Over the years there has been extensive writing on the changing career environment. While traditional careers tended to be defined in terms of advancement within a limited number of organizations, contemporary careers are viewed as boundaryless (Arthur, Khapova, & Wilderom, 2005). They reflect a “new deal”, in which the psychological contract between employer and employee does no longer automatically include a promise of lifetime employment and steady career advancement (e.g. Arthur & Rousseau, 1996). This new deal implies that employees have to engage in a range of career self-management activities to create career options that allow them to realize their personal career goals and ensure their employability (Hall & Moss, 1998). A changing attitude of employees toward their career development and their own role within this is needed (Briscoe & Hall, 2006). The concept of “protean career attitude” offers a valid approach to study contemporary careers (Hall & Moss, 1998). A protean career attitude reflects the extent to which an individual manages his or her career in a proactive, self-directed way driven by personal values and evaluating career success based on subjective success criteria (Hall, 2002). Despite the fact that the protean career concept has received widespread attention in the career literature, empirical research is still in its early stages. It is assumed that a protean career attitude is associated with career success, but empirical evidence is scarce. In contrast, over the past decades a wide range of studies have addressed career competencies that are critical for career success in the new career era (e.g. Eby et al., 2003 and Kuijpers et al., 2006). While these studies underscore the importance of proactively managing one’s career, they could gain from a stronger embeddedness in the theoretical framework offered by the protean career literature. The conceptualization of the protean career as an attitude reflecting a feeling of personal agency suggests that this attitude will engage individuals in managing their own career. This, in turn, should increase their feelings of career success. By relating the protean career attitude to the development of career insight, career self-management behaviors and career success this study responds to the need for empirical research on the predictive validity of the protean career attitude for understanding practical results (Briscoe, Hall, & DeMuth, 2006).
نتیجه گیری انگلیسی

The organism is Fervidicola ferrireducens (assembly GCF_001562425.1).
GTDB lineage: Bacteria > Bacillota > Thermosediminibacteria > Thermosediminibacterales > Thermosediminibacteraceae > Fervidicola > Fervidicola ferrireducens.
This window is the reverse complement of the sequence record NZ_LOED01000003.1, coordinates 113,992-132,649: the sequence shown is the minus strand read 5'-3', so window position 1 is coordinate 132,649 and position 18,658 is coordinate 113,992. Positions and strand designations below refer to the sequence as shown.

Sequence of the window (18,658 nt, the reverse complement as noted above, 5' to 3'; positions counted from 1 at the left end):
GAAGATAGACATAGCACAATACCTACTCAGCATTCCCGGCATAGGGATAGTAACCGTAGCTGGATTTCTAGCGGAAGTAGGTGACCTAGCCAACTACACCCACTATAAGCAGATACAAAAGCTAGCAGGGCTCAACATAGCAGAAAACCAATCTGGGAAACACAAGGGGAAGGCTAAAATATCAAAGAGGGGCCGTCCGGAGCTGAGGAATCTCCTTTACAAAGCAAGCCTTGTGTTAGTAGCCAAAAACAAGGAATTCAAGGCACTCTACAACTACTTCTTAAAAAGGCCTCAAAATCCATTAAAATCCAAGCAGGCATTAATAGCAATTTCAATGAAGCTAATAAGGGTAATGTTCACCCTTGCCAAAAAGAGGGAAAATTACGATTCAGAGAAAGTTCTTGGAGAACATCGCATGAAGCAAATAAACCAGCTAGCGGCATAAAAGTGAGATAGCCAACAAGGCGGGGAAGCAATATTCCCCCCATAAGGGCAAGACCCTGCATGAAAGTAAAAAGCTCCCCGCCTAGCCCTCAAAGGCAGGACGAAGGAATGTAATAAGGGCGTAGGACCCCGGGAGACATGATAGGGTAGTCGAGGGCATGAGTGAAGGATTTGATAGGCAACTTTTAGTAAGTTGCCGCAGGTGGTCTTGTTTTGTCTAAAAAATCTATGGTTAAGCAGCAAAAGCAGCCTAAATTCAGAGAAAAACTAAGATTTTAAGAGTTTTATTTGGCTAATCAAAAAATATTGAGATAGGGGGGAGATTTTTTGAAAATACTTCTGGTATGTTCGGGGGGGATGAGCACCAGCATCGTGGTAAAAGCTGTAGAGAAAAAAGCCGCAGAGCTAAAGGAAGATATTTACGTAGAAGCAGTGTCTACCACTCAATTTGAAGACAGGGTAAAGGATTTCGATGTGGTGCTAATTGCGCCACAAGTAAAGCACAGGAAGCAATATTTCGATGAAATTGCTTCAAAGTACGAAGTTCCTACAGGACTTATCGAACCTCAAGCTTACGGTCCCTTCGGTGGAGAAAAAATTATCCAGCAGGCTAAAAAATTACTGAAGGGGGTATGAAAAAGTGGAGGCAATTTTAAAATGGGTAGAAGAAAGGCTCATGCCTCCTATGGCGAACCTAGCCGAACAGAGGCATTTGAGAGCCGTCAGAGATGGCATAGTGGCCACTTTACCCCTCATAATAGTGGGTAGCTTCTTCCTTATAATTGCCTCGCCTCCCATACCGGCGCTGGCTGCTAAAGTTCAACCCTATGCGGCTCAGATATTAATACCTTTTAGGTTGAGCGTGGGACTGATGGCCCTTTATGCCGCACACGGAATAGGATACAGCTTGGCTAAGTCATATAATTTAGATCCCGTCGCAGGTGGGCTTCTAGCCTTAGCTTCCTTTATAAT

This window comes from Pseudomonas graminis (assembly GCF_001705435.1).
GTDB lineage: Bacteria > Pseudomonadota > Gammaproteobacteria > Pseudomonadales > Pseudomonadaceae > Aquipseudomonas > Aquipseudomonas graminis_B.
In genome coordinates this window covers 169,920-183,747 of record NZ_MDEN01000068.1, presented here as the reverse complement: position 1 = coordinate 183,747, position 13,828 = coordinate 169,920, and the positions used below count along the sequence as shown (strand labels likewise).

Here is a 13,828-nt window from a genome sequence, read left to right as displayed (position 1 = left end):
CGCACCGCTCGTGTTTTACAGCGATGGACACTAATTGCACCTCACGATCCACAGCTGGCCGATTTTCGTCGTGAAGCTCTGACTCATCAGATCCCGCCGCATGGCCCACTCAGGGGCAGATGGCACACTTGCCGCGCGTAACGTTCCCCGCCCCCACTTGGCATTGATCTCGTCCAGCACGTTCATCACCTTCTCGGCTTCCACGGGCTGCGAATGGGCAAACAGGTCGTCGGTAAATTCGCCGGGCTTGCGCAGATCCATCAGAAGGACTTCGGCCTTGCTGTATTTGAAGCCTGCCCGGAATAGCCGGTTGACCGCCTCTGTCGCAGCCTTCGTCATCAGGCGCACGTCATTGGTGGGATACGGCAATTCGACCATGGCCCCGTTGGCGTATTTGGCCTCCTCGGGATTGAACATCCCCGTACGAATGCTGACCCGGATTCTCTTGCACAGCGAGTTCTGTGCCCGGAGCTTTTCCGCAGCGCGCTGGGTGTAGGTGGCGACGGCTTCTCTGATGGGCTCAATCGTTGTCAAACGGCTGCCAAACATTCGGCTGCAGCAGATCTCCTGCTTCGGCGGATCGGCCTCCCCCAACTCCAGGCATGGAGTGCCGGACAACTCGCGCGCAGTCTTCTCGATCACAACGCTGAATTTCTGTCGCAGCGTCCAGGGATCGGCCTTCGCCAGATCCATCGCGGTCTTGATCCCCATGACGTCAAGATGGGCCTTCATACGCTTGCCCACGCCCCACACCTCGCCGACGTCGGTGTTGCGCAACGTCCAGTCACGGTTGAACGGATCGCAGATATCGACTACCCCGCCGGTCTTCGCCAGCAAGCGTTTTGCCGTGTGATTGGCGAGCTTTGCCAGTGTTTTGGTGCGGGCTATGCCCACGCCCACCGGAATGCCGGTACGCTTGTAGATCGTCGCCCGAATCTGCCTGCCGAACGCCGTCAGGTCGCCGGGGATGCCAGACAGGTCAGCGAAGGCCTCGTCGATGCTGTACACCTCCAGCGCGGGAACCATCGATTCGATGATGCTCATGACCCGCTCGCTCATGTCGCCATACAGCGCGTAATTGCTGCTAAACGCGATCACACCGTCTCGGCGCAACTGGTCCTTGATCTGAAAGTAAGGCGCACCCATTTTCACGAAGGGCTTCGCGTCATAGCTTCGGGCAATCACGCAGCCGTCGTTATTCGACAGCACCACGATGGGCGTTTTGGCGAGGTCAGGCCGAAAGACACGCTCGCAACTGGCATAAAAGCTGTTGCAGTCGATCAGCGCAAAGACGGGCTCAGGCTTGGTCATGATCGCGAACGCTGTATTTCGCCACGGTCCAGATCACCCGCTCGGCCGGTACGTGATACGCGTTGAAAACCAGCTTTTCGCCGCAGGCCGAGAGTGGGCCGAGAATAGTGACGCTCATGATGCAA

Table 1 shows the descriptive statistics, alpha reliabilities, and intercorrelations between all variables included in the study. Overall, these correlations provide preliminary evidence for the model proposed. Protean career attitude related significantly to career insight, career self-management behaviors, career satisfaction and employability. Career insight and career self-management behaviors related significantly to career satisfaction and employability. Table 1. Descriptive statistics, intercorrelations, and alpha reliabilities of major variables M SD 1 2 3 4 5 6 7 8 1 Gender — — — 2 Education — — .20⁎⁎ — 3 Age — — −.12⁎ −.20 — 4 Protean career 3.75 .76 .04 −.13⁎ .04 .83 5 Self-management behavior 3.30 .79 .02 −.07 −.01 .55⁎⁎ .71 6 Career insight 3.64 .73 .15⁎⁎ −.10 .02 .55⁎⁎ .45⁎⁎ .87 7 Perceived employability 4.10 .71 −.01 −.07 −.01 .49⁎⁎ .41⁎⁎ .50⁎⁎ .91 8 Career satisfaction 3.47 .08 .08 .02 −.09 .24⁎⁎ .19⁎⁎ .32⁎⁎ .31⁎⁎ .87 Note.N = 289. Alphas are on the diagonal. Gender is coded such that 0 = female and 1 = male ⁎ p < .05. ⁎⁎ p < .01. Table options Table 2 displays the fit statistics for the measurement model. Overall, the fit indices show that the hypothesized measurement model provided a good fit to the data, χ2 (44, N = 289) = 68.90, p > .05, TLI = .980, CFI = .987, RMSEA = .044, SRMR = .036). Following the recommendations of Kelloway (1996), we compared the hypothesized measurement model with two constrained nested models in which certain factors were set to load on a single factor. First, we created a one-factor model in which all of the hypothesized factors were set to load on a single underlying factor. Second, we created a two-factor model in which the protean career attitude, career self-management behaviors, and career insight constructs where set to load on a single factor, and the employability and career satisfaction constructs on a second factor. Finally, we compared the fit of the hypothesized measurement model with the less constrained independence model. In each case, the hypothesized measurement model fit the data better than any of the alternatives, both in terms of the fit statistics and when directly contrasted with a change in chi-square test. The standardized factor loadings for the indicators used in the measurement model were all higher than .70, ranging from .71 to .95. These results provide support for the validity of our measurement model. They support the scale validity reported by the original authors of the existing scales we adapted and they offer support for the newly developed perceived employability scale. Table 2. Model fit statistics of the measurement model χ2 df χ2/df Δχ2 TLI CFI RMSEA SRMR Hypothesized five-factor measurement model 68.90⁎⁎ 44 1.57 — .980 .987 .044 .036 Independence model 1961.46⁎⁎ 66 29.72 1892.56⁎⁎ — — .316 .400 One-factor measurement model 279.58⁎⁎ 51 5.48 210.68⁎⁎ .844 .879 .125 .118 Two-factor measurement model 270.22⁎⁎ 50 5.40 201.31⁎⁎ .847 .884 .124 .111 Note. N = 289. TLI, Tucker-Lewis index; CFI, comparative fit index; RMSEA, root-mean-square error of approximation; SRMR, standardized root-mean-square residual. Dashes represent data that were not applicable. ⁎⁎ p < .01 Table options Given the acceptable fit of the measurement model, we tested our structural model (see Fig. 1). The fit statistics for the structural model are displayed in Table 3. Overall, the fit indices suggest a good fit of the hypothesized model to the data. Following Kelloway’s (1996) recommendations, we compared the hypothesized model against two theoretically plausible alternative models (see Table 3). First, we created a non-mediated model in which protean career attitude, career self-management behaviors and career insight were set to load directly on the two career success outcomes. As can be seen from Table 3, this model poorly fitted the data and had a significantly poorer fit than the hypothesized partial mediation model. This supports our proposition about the importance of mediating pathways. Second, we compared the full mediation model with a partially mediated model. Comparison of the χ2 statistics for both models shows that the inclusion of direct pathways from protean career attitude to career outcomes does not cause a significantly poorer fit than the hypothesized partial mediation model. However, the regression weights from protean career attitude on employability and career satisfaction were not significant in the partial mediation model. For this reason, and because the hypothesized full mediation model represents the data more parsimoniously, this model was retained as the final model. The final model provided a good fit to the data, χ2 (47, N = 289) = 78.26, p < .01, TLI = .966, CFI = .975, RMSEA = .048, SRMR = .047). Full-size image (29 K) Fig. 1. Final model. Figure options Table 3. Fit statistics of tested structural models χ2 df χ2/df Δχ2 TLI CFI RMSEA SRMR Partially mediated model 72.86⁎⁎ 45 1.62 — .968 .978 .046 .046 Fully mediated model 78.26⁎⁎ 47 1.67 4.50⁎⁎ .966 .975 .048 .047 Nonmediated model 393.65⁎⁎ 70 5.62 287.27⁎⁎ .780 .830 .127 .170 Note. N = 289. TLI, Tucker-Lewis index; CFI, comparative fit index; RMSEA, root-mean-square error of approximation; SRMR, standardized root-mean-square residual. Dashes represent data that were not applicable. ⁎⁎ p < .01 Table options Fig. 1 shows the significant pathways for the final model. Providing support for Hypothesis 1 and 2, protean career attitude was positively associated with career insight (β = .87, p < .01) and with career self-management behaviors (β = .76, p < .01). Career insight was positively associated with perceived employability (β = .67, p < .01) and with career satisfaction (β = .60, p < .01), which supports Hypothesis 3a and 3b. We received no support for Hypothesis 4a or 4b. Contrary to our expectations, career self-management behaviors were not significantly related to perceived employability or career satisfaction. Together, the significant positive association between protean career attitude and career insight and the significant positive association between career insight and perceived employability and career satisfaction supports our hypothesis that career insight mediates the relationship between protean career attitude and career outcomes (Hypothesis 5a and 5b). Given the lack of a significant relationship between self-management behaviors and career outcomes, the mediational relationship addressed in Hypothesis 6a and 6b could not be confirmed.